• biogeophysics;
  • electrode potential;
  • self potential;
  • bioremediation;
  • galvanic cell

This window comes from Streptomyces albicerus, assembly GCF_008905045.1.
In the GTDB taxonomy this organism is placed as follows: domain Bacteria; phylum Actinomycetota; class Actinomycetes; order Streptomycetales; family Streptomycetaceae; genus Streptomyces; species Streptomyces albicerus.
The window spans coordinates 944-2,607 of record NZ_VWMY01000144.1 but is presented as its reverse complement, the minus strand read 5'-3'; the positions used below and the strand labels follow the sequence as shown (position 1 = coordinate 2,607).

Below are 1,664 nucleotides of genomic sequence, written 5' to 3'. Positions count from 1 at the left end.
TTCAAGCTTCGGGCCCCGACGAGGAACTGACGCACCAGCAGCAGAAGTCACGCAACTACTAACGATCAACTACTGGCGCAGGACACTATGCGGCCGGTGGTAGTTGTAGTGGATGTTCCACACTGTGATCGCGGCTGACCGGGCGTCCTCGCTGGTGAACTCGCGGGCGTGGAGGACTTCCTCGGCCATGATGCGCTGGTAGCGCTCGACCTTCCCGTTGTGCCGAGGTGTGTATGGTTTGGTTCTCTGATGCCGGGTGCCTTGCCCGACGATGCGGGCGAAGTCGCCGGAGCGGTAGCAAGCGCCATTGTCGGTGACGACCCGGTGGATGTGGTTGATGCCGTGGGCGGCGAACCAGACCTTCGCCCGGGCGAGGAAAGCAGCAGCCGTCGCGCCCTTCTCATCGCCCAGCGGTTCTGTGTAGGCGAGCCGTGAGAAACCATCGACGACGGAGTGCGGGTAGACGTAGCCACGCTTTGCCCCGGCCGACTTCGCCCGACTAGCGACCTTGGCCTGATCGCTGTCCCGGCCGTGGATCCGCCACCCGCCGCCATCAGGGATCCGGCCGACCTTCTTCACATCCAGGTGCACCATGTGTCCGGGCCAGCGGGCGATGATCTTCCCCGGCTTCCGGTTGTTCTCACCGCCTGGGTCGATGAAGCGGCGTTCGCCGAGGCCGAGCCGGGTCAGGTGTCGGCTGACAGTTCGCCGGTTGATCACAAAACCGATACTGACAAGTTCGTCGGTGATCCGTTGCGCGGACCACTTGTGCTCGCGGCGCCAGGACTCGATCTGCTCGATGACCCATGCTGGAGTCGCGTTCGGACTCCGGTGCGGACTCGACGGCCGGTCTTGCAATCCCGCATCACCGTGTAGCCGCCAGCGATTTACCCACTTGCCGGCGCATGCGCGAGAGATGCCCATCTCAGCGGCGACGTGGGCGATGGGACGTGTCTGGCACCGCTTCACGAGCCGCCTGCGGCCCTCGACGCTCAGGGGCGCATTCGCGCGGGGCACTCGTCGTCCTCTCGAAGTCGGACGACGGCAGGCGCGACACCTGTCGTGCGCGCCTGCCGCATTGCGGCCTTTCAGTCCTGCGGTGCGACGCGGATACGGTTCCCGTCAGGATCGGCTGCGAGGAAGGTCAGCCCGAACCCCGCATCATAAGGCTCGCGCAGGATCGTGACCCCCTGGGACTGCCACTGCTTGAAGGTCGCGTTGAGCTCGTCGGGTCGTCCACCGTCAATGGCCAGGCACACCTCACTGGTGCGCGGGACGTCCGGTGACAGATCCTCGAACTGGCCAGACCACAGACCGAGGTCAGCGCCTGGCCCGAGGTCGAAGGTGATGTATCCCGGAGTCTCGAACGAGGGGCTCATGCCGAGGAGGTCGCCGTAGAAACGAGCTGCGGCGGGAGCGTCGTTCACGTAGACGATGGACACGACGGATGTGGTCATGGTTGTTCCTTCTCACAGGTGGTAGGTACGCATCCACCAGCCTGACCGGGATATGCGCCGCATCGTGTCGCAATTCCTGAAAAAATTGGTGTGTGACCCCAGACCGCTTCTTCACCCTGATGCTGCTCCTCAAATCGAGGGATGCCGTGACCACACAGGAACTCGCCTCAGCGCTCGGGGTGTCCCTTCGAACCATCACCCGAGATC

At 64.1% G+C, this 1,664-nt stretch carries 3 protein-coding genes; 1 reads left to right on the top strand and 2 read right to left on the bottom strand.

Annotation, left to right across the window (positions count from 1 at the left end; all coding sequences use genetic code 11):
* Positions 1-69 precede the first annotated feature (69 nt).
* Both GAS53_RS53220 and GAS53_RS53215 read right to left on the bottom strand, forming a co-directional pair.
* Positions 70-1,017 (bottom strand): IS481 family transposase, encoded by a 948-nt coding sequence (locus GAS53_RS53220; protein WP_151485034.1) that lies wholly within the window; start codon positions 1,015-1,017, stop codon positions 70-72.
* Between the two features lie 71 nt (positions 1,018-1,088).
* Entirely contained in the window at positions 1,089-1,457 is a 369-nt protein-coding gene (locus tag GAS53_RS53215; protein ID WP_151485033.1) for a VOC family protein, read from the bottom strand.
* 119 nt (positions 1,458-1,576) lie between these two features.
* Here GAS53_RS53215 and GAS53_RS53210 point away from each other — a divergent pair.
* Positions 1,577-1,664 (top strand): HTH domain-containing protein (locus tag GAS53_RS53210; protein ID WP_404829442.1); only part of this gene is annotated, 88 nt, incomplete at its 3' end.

[1] The inability to track the products of subsurface microbial activity during stimulated bioremediation has limited its implementation. We used spatiotemporal changes in electrodic potentials (EP) to track the onset and persistence of stimulated sulfate-reducing bacteria in a uranium-contaminated aquifer undergoing acetate amendment. Following acetate injection, anomalous voltages approaching −900 mV were measured between copper electrodes within the aquifer sediments and a single reference electrode at the ground surface. Onset of EP anomalies correlated in time with both the accumulation of dissolved sulfide and the removal of uranium from groundwater. The anomalies persisted for 45 days after halting acetate injection. Current-voltage and current-power relationships between measurement and reference electrodes exhibited a galvanic response, with a maximum power density of 10 mW/m2 during sulfate reduction. We infer that the EP anomalies resulted from electrochemical differences between geochemically reduced regions and areas having higher oxidation potential. Following the period of sulfate reduction, EP values ranged from −500 to −600 mV and were associated with elevated concentrations of ferrous iron. Within 10 days of the voltage decrease, uranium concentrations rebounded from 0.2 to 0.8 μM, a level still below the background value of 1.5 μM. These findings demonstrate that EP measurements provide an inexpensive and minimally invasive means for monitoring the products of stimulated microbial activity within aquifer sediments and are capable of verifying maintenance of redox conditions favorable for the stability of bioreduced contaminants, such as uranium.